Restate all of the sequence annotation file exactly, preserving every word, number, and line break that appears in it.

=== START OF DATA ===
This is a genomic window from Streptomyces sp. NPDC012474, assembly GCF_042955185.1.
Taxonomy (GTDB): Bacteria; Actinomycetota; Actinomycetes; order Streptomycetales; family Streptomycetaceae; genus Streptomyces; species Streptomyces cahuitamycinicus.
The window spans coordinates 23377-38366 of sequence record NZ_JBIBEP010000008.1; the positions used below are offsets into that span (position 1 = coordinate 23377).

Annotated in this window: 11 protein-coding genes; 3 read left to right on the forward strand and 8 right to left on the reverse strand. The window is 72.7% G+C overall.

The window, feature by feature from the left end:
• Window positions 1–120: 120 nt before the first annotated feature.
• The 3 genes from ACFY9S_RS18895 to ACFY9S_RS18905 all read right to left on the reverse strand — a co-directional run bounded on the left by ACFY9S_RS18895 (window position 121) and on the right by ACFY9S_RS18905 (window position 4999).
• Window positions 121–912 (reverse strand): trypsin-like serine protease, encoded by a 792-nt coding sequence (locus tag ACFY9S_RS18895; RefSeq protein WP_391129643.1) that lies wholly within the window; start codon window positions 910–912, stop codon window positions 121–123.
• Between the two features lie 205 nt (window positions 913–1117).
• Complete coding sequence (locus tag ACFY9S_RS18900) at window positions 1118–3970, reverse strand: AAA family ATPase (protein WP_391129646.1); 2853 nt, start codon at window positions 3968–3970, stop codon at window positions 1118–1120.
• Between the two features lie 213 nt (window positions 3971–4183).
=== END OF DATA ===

This is a genomic window from Streptomyces sp. NPDC012474, assembly GCF_042955185.1.
Taxonomy (GTDB): Bacteria; Actinomycetota; Actinomycetes; order Streptomycetales; family Streptomycetaceae; genus Streptomyces; species Streptomyces cahuitamycinicus.
The window spans coordinates 23377-38366 of sequence record NZ_JBIBEP010000008.1; the positions used below are offsets into that span (position 1 = coordinate 23377).

Annotated in this window: 11 protein-coding genes; 3 read left to right on the forward strand and 8 right to left on the reverse strand. The window is 72.7% G+C overall.

The window, feature by feature from the left end:
• Window positions 1–120: 120 nt before the first annotated feature.
• The 3 genes from ACFY9S_RS18895 to ACFY9S_RS18905 all read right to left on the reverse strand — a co-directional run bounded on the left by ACFY9S_RS18895 (window position 121) and on the right by ACFY9S_RS18905 (window position 4999).
• Window positions 121–912 (reverse strand): trypsin-like serine protease, encoded by a 792-nt coding sequence (locus tag ACFY9S_RS18895; RefSeq protein WP_391129643.1) that lies wholly within the window; start codon window positions 910–912, stop codon window positions 121–123.
• Between the two features lie 205 nt (window positions 913–1117).
• Complete coding sequence (locus tag ACFY9S_RS18900) at window positions 1118–3970, reverse strand: AAA family ATPase (protein WP_391129646.1); 2853 nt, start codon at window positions 3968–3970, stop codon at window positions 1118–1120.
• Between the two features lie 213 nt (window positions 3971–4183).